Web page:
Disclosure: I received complimentary admission to Milwaukee Art Museum in exchange for writing about my experience in Milwaukee. This assistance in no way affects the opinions expressed in my posts about the city. All opinions are my own.
The variety of activities in Milwaukee is pretty amazing. Whether you want to indulge in the outdoors, eat your heart out at local restaurants, try out craft beer, or even spend hours perusing a museum, Milwaukee’s got it all.
Speaking of museums, the Milwaukee Art Museum is one of the city’s highlights. It was Milwaukee’s first art gallery, is over 100 years old, and has 30,000 works of art. It sees over 400,000 visitors per year but it’s easy to understand why that’s the case: the building itself is phenomenal (it’s known for its signature wings on the outside, which were down the entire time I passed by it, unfortunately), and the exhibits on display are intriguing.
I spent about two to three hours at the Milwaukee Art Museum, several minutes of which were devoted to admiring the building. The space is 341,000-square-feet big with four floors and an alluring view of the lakefront.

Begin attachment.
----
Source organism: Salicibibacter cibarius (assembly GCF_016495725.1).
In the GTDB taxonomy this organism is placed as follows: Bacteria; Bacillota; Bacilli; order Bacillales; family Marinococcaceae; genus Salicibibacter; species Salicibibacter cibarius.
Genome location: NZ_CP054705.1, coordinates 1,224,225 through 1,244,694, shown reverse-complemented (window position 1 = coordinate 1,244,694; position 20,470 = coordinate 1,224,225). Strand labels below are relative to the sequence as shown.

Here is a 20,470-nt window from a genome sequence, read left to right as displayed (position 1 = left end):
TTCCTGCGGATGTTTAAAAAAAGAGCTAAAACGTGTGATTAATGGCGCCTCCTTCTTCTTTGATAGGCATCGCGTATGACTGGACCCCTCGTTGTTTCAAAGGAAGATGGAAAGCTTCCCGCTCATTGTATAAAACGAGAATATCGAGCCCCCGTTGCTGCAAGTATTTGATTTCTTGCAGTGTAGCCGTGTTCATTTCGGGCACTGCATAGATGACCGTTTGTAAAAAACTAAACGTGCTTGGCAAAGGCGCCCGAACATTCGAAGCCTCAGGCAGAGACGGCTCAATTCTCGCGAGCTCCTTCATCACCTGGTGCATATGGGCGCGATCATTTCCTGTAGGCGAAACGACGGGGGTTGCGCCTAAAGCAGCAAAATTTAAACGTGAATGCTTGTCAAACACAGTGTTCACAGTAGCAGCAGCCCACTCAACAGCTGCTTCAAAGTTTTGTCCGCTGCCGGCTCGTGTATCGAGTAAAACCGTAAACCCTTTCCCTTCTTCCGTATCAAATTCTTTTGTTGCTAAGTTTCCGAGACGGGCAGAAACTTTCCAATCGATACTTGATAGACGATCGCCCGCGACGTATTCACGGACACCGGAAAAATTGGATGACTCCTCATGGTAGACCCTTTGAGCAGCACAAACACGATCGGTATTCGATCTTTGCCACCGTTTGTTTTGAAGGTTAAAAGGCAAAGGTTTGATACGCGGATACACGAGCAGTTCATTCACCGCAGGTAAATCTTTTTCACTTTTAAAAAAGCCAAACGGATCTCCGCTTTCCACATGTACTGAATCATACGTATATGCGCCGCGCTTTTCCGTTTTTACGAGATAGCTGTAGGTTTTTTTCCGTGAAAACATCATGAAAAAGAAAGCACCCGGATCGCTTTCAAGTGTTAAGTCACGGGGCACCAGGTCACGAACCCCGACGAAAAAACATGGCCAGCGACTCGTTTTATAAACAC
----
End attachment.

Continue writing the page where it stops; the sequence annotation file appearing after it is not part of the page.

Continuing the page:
After perusing the galleries, it didn’t take long to identify my favorite works of art: Untitled by Larry Bell (made with vacuum glass), Walk-In Infinity Chamber by Stanley Landsman (this reminded me of the Infinity Room at The Broad, though I do prefer Yayoi Kusama’s piece), and Edge of England by Cornelia Parker.
Walk-In Infinity Chamber by Stanley Landsman
And another highlight was MMPI (Self-Portrait in Yellow) by Tony Oursler, which initially struck me as odd because it’s basically a head pinned to the ground by a chair that talks and says a bunch of random phrases like “Stealing is okay under special circumstances,” “Animals are better than people,” and “Communication is possible without speech.” I must’ve spent several minutes longer on that exhibit compared to others, because how often do you see talking heads at an art museum?
After doing some research I learned that MMPI stands for “Minnesota Multiphasic Personality Inventory,” which is a test that was formerly highly regarded for psychological assessment. More about that is available here if you’re interested.
In addition to those, there’s so much more at the museum. Landscape and nature paintings were other pieces that caught my eye.
As did many works of art.
Admission to the Milwaukee Art Museum is $17 for adults and $15 for students and seniors (65+). It’s the perfect activity for those who appreciate art and if it’s too hot or too cold to be outside.
Note: As of this post, some exhibits featured here are no longer on display.